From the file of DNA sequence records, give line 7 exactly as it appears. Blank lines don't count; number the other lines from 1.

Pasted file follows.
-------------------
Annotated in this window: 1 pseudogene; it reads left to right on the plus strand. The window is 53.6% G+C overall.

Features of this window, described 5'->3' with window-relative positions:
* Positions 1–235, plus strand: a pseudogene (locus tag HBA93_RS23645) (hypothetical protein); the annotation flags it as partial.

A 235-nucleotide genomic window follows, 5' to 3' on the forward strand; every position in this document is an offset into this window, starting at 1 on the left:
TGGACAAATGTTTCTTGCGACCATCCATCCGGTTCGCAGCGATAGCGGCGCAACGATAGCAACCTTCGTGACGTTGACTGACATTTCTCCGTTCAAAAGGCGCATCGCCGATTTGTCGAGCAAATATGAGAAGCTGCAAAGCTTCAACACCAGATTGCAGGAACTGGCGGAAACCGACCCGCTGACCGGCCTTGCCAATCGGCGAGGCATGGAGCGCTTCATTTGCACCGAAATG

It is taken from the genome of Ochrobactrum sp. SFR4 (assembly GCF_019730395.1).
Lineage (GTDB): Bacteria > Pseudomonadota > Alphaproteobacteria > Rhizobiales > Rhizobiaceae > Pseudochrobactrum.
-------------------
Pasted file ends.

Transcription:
Lineage (GTDB): Bacteria > Pseudomonadota > Alphaproteobacteria > Rhizobiales > Rhizobiaceae > Pseudochrobactrum.